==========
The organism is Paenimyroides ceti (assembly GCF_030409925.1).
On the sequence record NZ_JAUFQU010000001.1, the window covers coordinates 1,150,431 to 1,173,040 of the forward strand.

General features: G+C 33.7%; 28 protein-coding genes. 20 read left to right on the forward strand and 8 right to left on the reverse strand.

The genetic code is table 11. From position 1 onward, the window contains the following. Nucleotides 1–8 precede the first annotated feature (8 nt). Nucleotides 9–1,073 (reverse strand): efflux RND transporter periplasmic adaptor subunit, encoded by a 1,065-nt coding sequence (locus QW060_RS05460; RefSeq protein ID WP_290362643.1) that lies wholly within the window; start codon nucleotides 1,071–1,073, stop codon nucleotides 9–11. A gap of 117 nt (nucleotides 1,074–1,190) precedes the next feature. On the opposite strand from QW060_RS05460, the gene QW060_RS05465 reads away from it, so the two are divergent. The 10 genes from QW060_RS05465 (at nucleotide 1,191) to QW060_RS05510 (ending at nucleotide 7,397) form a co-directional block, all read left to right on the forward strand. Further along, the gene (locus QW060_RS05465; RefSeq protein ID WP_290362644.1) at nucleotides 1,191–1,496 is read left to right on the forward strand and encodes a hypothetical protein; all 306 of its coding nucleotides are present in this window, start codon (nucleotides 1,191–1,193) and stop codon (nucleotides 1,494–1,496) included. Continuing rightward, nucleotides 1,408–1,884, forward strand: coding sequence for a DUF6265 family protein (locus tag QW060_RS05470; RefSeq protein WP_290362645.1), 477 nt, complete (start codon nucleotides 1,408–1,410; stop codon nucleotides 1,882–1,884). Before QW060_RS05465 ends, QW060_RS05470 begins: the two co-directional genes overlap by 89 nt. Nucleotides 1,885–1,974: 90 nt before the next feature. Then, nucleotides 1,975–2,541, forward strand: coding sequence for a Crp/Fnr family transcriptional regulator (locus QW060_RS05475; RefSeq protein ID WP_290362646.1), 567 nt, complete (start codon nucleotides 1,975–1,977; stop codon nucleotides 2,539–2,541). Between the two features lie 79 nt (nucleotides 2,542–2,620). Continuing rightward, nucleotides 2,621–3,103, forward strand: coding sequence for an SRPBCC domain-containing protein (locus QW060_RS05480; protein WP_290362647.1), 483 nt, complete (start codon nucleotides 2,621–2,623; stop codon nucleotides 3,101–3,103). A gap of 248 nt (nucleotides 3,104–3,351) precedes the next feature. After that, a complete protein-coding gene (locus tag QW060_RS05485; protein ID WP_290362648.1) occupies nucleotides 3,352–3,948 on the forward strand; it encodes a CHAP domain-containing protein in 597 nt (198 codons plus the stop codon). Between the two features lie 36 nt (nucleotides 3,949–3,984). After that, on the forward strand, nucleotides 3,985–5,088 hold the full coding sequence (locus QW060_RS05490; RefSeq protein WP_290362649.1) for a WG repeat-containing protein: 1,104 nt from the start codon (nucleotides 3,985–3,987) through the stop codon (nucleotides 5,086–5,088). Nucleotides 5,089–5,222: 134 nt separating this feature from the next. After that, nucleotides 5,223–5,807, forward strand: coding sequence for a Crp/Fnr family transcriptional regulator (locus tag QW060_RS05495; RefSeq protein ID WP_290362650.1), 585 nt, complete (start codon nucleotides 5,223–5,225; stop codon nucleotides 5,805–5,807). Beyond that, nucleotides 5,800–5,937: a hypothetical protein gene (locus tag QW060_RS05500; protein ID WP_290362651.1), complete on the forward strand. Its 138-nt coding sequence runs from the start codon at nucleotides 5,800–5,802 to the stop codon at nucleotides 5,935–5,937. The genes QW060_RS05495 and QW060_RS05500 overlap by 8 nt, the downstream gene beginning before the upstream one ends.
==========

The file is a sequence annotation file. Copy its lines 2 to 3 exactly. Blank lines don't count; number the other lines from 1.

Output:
On the sequence record NZ_JAUFQU010000001.1, the window covers coordinates 1,150,431 to 1,173,040 of the forward strand.

General features: G+C 33.7%; 28 protein-coding genes. 20 read left to right on the forward strand and 8 right to left on the reverse strand.